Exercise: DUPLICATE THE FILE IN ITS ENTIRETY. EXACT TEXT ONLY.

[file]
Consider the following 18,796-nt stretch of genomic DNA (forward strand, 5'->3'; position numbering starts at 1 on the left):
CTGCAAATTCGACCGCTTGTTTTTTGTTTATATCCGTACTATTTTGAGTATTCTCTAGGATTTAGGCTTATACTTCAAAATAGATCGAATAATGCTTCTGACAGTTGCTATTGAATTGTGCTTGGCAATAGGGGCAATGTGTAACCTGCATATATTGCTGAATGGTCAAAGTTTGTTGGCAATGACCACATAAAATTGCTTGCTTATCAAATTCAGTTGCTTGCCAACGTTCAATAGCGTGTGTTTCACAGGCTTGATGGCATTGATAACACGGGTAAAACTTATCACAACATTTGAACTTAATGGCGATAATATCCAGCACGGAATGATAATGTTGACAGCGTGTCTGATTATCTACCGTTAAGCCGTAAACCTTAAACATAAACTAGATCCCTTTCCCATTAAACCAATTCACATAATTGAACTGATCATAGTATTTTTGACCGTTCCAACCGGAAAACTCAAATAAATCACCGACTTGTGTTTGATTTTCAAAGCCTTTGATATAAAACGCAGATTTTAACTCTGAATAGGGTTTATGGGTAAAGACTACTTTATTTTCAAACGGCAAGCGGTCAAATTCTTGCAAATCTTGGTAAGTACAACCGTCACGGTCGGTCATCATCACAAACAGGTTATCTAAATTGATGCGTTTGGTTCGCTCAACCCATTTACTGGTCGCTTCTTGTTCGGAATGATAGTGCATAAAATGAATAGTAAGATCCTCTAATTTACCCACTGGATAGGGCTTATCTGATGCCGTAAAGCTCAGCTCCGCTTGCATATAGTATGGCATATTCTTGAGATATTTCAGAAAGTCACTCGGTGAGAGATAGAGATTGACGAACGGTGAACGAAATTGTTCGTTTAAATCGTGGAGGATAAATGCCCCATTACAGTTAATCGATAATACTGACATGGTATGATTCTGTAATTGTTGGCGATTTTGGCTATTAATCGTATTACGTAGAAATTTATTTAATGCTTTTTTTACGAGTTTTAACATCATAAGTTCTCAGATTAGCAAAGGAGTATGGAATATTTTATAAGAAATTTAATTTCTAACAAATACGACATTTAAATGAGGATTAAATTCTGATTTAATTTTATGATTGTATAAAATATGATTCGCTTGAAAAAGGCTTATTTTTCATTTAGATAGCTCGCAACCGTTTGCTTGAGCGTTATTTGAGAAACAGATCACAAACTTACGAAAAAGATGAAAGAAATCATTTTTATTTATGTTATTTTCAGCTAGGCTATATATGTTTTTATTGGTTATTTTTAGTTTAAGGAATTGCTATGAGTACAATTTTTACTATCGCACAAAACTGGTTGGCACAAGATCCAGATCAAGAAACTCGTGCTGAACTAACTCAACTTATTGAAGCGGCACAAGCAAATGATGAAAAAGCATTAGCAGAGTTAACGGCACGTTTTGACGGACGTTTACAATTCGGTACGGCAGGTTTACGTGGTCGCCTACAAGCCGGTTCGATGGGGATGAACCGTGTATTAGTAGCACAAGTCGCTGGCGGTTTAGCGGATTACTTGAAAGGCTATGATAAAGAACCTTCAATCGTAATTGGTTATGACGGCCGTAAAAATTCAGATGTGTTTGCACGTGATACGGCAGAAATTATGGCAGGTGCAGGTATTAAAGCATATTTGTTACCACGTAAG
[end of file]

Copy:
Consider the following 18,796-nt stretch of genomic DNA (forward strand, 5'->3'; position numbering starts at 1 on the left):
CTGCAAATTCGACCGCTTGTTTTTTGTTTATATCCGTACTATTTTGAGTATTCTCTAGGATTTAGGCTTATACTTCAAAATAGATCGAATAATGCTTCTGACAGTTGCTATTGAATTGTGCTTGGCAATAGGGGCAATGTGTAACCTGCATATATTGCTGAATGGTCAAAGTTTGTTGGCAATGACCACATAAAATTGCTTGCTTATCAAATTCAGTTGCTTGCCAACGTTCAATAGCGTGTGTTTCACAGGCTTGATGGCATTGATAACACGGGTAAAACTTATCACAACATTTGAACTTAATGGCGATAATATCCAGCACGGAATGATAATGTTGACAGCGTGTCTGATTATCTACCGTTAAGCCGTAAACCTTAAACATAAACTAGATCCCTTTCCCATTAAACCAATTCACATAATTGAACTGATCATAGTATTTTTGACCGTTCCAACCGGAAAACTCAAATAAATCACCGACTTGTGTTTGATTTTCAAAGCCTTTGATATAAAACGCAGATTTTAACTCTGAATAGGGTTTATGGGTAAAGACTACTTTATTTTCAAACGGCAAGCGGTCAAATTCTTGCAAATCTTGGTAAGTACAACCGTCACGGTCGGTCATCATCACAAACAGGTTATCTAAATTGATGCGTTTGGTTCGCTCAACCCATTTACTGGTCGCTTCTTGTTCGGAATGATAGTGCATAAAATGAATAGTAAGATCCTCTAATTTACCCACTGGATAGGGCTTATCTGATGCCGTAAAGCTCAGCTCCGCTTGCATATAGTATGGCATATTCTTGAGATATTTCAGAAAGTCACTCGGTGAGAGATAGAGATTGACGAACGGTGAACGAAATTGTTCGTTTAAATCGTGGAGGATAAATGCCCCATTACAGTTAATCGATAATACTGACATGGTATGATTCTGTAATTGTTGGCGATTTTGGCTATTAATCGTATTACGTAGAAATTTATTTAATGCTTTTTTTACGAGTTTTAACATCATAAGTTCTCAGATTAGCAAAGGAGTATGGAATATTTTATAAGAAATTTAATTTCTAACAAATACGACATTTAAATGAGGATTAAATTCTGATTTAATTTTATGATTGTATAAAATATGATTCGCTTGAAAAAGGCTTATTTTTCATTTAGATAGCTCGCAACCGTTTGCTTGAGCGTTATTTGAGAAACAGATCACAAACTTACGAAAAAGATGAAAGAAATCATTTTTATTTATGTTATTTTCAGCTAGGCTATATATGTTTTTATTGGTTATTTTTAGTTTAAGGAATTGCTATGAGTACAATTTTTACTATCGCACAAAACTGGTTGGCACAAGATCCAGATCAAGAAACTCGTGCTGAACTAACTCAACTTATTGAAGCGGCACAAGCAAATGATGAAAAAGCATTAGCAGAGTTAACGGCACGTTTTGACGGACGTTTACAATTCGGTACGGCAGGTTTACGTGGTCGCCTACAAGCCGGTTCGATGGGGATGAACCGTGTATTAGTAGCACAAGTCGCTGGCGGTTTAGCGGATTACTTGAAAGGCTATGATAAAGAACCTTCAATCGTAATTGGTTATGACGGCCGTAAAAATTCAGATGTGTTTGCACGTGATACGGCAGAAATTATGGCAGGTGCAGGTATTAAAGCATATTTGTTACCACGTAAG